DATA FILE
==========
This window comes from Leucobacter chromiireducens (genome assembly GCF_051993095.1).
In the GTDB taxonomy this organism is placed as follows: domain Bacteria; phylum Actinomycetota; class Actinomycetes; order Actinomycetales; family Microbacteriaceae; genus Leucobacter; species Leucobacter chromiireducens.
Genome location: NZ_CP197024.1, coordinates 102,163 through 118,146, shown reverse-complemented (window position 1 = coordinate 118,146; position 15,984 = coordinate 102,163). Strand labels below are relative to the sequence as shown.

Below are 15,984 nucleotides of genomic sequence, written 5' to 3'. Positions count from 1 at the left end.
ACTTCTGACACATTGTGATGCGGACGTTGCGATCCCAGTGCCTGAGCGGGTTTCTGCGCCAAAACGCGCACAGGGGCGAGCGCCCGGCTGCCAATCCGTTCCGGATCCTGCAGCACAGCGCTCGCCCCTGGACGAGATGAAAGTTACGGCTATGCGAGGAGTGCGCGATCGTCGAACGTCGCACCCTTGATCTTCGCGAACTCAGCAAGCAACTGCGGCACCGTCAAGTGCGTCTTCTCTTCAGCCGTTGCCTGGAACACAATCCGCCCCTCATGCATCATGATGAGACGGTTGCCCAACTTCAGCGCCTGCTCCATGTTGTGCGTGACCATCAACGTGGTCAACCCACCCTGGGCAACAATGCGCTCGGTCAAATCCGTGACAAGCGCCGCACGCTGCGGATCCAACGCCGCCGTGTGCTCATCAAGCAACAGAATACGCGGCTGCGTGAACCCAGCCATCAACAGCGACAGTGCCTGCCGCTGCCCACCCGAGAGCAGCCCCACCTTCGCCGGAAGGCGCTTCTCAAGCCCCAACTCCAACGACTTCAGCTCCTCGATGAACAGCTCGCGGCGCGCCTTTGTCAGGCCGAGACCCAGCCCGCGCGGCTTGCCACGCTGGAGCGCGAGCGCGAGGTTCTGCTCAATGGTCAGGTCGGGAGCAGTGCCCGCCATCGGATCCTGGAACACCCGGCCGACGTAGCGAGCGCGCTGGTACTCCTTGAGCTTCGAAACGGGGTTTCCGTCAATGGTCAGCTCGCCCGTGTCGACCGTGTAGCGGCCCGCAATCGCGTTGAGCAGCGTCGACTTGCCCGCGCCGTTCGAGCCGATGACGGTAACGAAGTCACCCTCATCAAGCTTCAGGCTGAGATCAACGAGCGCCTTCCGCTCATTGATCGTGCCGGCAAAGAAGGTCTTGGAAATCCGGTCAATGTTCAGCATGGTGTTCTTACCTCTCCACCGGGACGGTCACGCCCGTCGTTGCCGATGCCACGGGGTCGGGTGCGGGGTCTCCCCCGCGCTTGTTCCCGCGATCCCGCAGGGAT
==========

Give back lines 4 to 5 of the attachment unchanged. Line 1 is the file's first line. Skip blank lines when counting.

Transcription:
Below are 15,984 nucleotides of genomic sequence, written 5' to 3'. Positions count from 1 at the left end.
ACTTCTGACACATTGTGATGCGGACGTTGCGATCCCAGTGCCTGAGCGGGTTTCTGCGCCAAAACGCGCACAGGGGCGAGCGCCCGGCTGCCAATCCGTTCCGGATCCTGCAGCACAGCGCTCGCCCCTGGACGAGATGAAAGTTACGGCTATGCGAGGAGTGCGCGATCGTCGAACGTCGCACCCTTGATCTTCGCGAACTCAGCAAGCAACTGCGGCACCGTCAAGTGCGTCTTCTCTTCAGCCGTTGCCTGGAACACAATCCGCCCCTCATGCATCATGATGAGACGGTTGCCCAACTTCAGCGCCTGCTCCATGTTGTGCGTGACCATCAACGTGGTCAACCCACCCTGGGCAACAATGCGCTCGGTCAAATCCGTGACAAGCGCCGCACGCTGCGGATCCAACGCCGCCGTGTGCTCATCAAGCAACAGAATACGCGGCTGCGTGAACCCAGCCATCAACAGCGACAGTGCCTGCCGCTGCCCACCCGAGAGCAGCCCCACCTTCGCCGGAAGGCGCTTCTCAAGCCCCAACTCCAACGACTTCAGCTCCTCGATGAACAGCTCGCGGCGCGCCTTTGTCAGGCCGAGACCCAGCCCGCGCGGCTTGCCACGCTGGAGCGCGAGCGCGAGGTTCTGCTCAATGGTCAGGTCGGGAGCAGTGCCCGCCATCGGATCCTGGAACACCCGGCCGACGTAGCGAGCGCGCTGGTACTCCTTGAGCTTCGAAACGGGGTTTCCGTCAATGGTCAGCTCGCCCGTGTCGACCGTGTAGCGGCCCGCAATCGCGTTGAGCAGCGTCGACTTGCCCGCGCCGTTCGAGCCGATGACGGTAACGAAGTCACCCTCATCAAGCTTCAGGCTGAGATCAACGAGCGCCTTCCGCTCATTGATCGTGCCGGCAAAGAAGGTCTTGGAAATCCGGTCAATGTTCAGCATGGTGTTCTTACCTCTCCACCGGGACGGTCACGCCCGTCGTTGCCGATGCCACGGGGTCGGGTGCGGGGTCTCCCCCGCGCTTGTTCCCGCGATCCCGCAGGGAT